I’m not back from vacation yet, but I just have to blog.
Mary died. It wasn’t unexpected. Death, when expected, can be easier. At least for me, looking at death in an almost clinical, professional capacity.
However, on Monday, I got an absolutely heartbreaking phone call. We were on our way to the beach when my cell rang. I supposed it to be a call from Mary’s family, but it wasn’t. It was news that a little boy from my most beloved congregation had been killed. His mother accidentally backed over him in a truck. He was only about 10 weeks younger than Linnea, and just the sweetest little boy! He looked just like his daddy, with a wide mouth and a smile that took up most of his face. His two older brothers and older sister adored him, and would carry him proudly around the church, proudly take care of him during services, and did everything that amazing big brothers and sisters should do.
God. The grief was (and is) so intense. And I felt so freaking impotent, a thousand miles away from the people that needed me to be there. And I felt both incredibly guilty that I still have Linnea, and incredibly thankful that I still have her. I start thinking that life has guarantees, you know? That babies will grow up and learn to drive and go to prom and get married and have babies themselves. But there’re no guarantees. I talked to Dawson’s mom on the phone–if you could call it talking. It was more sobbing together than anything else. His funeral was on Thursday…all of the “official” doings of death will be done and overwith long before I’m able to get to his family, to be with them.
There are times when I really hate my job. Like right now. Like knowing I’m going to have to walk into a house that until just five days ago was full of toddler mischief and laughter and learning, and that now: isn’t. Like knowing that I’m going to have to look at a mother and father who have just suffered the most horrendous loss a parent can imagine and SEE that in their eyes. Like times when death comes just a little too close–when I can feel those cold icy fingers touching MY family, MY loved ones, MY baby. Like those times when I can’t be clinical and professional, and say, “Oh, yes, she’s doing X,Y, and Z, death is close.” Death isn’t supposed to be close to little kids. Death isn’t supposed to take them.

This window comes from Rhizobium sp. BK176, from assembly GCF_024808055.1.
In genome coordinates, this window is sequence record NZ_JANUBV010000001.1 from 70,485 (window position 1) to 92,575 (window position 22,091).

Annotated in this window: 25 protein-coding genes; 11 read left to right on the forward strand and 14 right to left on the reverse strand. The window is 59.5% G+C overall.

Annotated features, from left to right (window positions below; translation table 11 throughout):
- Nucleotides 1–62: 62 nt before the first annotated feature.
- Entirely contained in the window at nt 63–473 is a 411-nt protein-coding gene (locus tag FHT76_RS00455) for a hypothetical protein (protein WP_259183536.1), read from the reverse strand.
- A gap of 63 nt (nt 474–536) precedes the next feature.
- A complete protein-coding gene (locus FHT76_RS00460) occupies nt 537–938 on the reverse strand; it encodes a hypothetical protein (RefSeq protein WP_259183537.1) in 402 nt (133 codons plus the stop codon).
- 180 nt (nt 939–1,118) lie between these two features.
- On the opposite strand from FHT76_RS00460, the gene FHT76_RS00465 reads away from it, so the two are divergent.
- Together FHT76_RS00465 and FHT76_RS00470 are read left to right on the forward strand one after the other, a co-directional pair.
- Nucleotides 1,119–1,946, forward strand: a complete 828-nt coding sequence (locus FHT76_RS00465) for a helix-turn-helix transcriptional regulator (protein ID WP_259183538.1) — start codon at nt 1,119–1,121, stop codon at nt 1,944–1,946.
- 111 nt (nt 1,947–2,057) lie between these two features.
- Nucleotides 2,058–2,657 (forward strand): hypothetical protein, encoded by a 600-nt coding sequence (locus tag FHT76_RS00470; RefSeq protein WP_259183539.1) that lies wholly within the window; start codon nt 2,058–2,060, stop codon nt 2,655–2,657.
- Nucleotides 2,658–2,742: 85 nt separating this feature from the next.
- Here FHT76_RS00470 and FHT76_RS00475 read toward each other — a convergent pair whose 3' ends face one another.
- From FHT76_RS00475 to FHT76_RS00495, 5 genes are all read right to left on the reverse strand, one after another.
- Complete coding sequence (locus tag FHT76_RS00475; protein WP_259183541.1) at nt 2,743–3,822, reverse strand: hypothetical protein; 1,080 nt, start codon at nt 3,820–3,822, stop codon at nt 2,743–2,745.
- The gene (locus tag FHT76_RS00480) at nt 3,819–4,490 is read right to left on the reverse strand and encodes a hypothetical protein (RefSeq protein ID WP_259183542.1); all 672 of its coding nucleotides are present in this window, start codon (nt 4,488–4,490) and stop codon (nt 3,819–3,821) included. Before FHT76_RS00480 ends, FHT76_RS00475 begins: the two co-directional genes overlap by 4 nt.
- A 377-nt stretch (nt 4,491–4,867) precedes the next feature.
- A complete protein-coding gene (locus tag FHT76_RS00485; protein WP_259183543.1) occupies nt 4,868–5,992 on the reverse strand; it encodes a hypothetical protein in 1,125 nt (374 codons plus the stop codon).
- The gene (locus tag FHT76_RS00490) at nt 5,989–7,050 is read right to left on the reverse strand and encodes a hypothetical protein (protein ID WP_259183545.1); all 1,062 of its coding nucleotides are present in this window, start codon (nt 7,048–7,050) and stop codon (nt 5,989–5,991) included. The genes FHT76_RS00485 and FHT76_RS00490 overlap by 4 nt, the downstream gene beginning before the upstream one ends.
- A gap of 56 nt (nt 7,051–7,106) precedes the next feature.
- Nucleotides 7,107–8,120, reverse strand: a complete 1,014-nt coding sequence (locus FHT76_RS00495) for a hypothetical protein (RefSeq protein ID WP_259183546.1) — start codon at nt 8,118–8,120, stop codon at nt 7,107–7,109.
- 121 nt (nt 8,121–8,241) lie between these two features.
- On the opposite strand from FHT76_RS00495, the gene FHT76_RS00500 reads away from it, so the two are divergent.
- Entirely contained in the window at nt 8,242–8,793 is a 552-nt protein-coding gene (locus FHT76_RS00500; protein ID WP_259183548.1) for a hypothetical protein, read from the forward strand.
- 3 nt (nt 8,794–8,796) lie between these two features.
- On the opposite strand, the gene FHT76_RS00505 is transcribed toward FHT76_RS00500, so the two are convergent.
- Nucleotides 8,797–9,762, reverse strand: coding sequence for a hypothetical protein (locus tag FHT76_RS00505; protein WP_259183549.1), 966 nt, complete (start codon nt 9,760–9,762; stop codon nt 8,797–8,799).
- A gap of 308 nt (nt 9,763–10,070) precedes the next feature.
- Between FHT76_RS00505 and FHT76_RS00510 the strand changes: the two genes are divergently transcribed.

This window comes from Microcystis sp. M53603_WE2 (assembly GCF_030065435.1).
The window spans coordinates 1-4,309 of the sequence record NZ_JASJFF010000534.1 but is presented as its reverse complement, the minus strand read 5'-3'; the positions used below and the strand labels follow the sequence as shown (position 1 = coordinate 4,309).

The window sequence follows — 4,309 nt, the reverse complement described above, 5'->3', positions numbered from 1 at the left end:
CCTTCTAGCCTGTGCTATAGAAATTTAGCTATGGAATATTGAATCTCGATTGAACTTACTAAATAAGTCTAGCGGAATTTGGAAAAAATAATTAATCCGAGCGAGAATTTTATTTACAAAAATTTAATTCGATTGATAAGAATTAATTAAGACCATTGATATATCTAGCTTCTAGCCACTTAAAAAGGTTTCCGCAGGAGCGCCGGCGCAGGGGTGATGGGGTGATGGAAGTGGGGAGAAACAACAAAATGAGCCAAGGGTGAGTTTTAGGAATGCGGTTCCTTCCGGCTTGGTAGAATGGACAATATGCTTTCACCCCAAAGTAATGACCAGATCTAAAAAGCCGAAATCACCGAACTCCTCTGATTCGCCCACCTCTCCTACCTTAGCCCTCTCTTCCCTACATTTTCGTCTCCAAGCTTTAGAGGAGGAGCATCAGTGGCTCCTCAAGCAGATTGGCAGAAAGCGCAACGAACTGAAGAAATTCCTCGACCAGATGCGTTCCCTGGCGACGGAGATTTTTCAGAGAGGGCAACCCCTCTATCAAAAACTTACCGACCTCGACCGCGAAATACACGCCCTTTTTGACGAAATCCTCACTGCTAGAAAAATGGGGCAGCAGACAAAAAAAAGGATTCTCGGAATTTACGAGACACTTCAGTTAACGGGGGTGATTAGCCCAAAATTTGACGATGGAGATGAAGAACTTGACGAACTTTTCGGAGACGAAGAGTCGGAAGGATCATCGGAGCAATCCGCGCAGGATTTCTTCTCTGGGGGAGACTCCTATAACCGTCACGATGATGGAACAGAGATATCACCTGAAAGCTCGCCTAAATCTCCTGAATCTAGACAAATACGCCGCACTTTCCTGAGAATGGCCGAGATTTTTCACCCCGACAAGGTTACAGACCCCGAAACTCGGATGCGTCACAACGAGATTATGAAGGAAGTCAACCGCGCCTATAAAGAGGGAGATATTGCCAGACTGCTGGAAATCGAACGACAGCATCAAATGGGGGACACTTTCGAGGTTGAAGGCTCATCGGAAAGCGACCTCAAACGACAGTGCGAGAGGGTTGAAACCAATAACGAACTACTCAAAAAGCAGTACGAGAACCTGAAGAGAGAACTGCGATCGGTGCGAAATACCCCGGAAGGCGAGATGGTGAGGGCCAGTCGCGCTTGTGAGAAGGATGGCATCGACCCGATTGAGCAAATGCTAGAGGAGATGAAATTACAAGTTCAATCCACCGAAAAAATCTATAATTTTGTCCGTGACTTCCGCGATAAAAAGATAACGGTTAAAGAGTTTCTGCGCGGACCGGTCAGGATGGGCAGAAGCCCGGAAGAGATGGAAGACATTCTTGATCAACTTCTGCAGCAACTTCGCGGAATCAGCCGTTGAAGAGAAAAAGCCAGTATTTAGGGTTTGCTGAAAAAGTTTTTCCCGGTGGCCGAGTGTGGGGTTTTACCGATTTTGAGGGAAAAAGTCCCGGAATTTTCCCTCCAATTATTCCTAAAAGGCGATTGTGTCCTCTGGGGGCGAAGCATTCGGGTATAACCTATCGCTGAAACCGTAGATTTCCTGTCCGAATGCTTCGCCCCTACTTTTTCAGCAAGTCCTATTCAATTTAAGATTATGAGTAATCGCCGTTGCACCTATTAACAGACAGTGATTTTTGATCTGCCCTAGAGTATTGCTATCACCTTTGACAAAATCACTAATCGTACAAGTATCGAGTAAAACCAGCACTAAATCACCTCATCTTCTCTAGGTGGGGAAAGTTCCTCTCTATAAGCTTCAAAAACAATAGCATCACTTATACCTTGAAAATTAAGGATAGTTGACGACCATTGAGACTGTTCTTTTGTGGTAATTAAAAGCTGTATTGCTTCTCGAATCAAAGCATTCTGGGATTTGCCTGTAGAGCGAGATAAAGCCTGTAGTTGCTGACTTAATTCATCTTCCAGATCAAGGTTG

And deep down inside is the unbearable knowledge that if Death can take Dawson, it can take Linnea, too. Nothing I say or do will stop it. And as a parent, that makes me want to throw my head back and howl. I mean–I don’t think I could bury Linnea. I couldn’t leave her in the cold, dark earth. She doesn’t like the cold. She doesn’t like the dark. But I don’t think I could cremate her either–how could I put her little body into the fire? But at least then I could keep her close to me. I can’t imagine a scream that it big enough to contain all that pain. I could scream until my throat was bloody, and I’d still need to scream some more.
Please, please pray for Derek, Rhonda, Jordan, Payton, and Montana tonight. And maybe for all the rest of us while you’re at it. Thanks.